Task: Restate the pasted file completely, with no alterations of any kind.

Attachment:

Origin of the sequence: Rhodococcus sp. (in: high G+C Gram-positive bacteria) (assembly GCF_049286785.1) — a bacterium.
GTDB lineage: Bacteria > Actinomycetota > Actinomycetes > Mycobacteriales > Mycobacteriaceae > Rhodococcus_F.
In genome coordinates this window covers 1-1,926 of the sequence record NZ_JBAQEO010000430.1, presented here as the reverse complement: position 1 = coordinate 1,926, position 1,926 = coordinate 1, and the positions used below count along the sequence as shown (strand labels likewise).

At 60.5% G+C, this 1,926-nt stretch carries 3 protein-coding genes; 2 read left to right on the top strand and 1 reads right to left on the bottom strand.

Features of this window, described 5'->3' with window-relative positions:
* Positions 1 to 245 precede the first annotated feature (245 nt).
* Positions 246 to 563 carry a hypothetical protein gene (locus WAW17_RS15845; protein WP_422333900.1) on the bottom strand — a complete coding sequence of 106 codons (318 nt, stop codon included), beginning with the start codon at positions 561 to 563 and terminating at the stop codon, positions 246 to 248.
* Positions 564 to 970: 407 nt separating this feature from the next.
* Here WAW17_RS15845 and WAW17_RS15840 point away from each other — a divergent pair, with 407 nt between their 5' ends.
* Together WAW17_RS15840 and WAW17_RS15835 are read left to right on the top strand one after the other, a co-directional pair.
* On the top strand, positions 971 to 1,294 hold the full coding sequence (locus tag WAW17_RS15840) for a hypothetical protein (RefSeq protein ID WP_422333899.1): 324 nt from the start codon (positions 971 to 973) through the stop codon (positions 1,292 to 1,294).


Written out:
Origin of the sequence: Rhodococcus sp. (in: high G+C Gram-positive bacteria) (assembly GCF_049286785.1) — a bacterium.
GTDB lineage: Bacteria > Actinomycetota > Actinomycetes > Mycobacteriales > Mycobacteriaceae > Rhodococcus_F.
In genome coordinates this window covers 1-1,926 of the sequence record NZ_JBAQEO010000430.1, presented here as the reverse complement: position 1 = coordinate 1,926, position 1,926 = coordinate 1, and the positions used below count along the sequence as shown (strand labels likewise).

At 60.5% G+C, this 1,926-nt stretch carries 3 protein-coding genes; 2 read left to right on the top strand and 1 reads right to left on the bottom strand.

Features of this window, described 5'->3' with window-relative positions:
* Positions 1 to 245 precede the first annotated feature (245 nt).
* Positions 246 to 563 carry a hypothetical protein gene (locus WAW17_RS15845; protein WP_422333900.1) on the bottom strand — a complete coding sequence of 106 codons (318 nt, stop codon included), beginning with the start codon at positions 561 to 563 and terminating at the stop codon, positions 246 to 248.
* Positions 564 to 970: 407 nt separating this feature from the next.
* Here WAW17_RS15845 and WAW17_RS15840 point away from each other — a divergent pair, with 407 nt between their 5' ends.
* Together WAW17_RS15840 and WAW17_RS15835 are read left to right on the top strand one after the other, a co-directional pair.
* On the top strand, positions 971 to 1,294 hold the full coding sequence (locus tag WAW17_RS15840) for a hypothetical protein (RefSeq protein ID WP_422333899.1): 324 nt from the start codon (positions 971 to 973) through the stop codon (positions 1,292 to 1,294).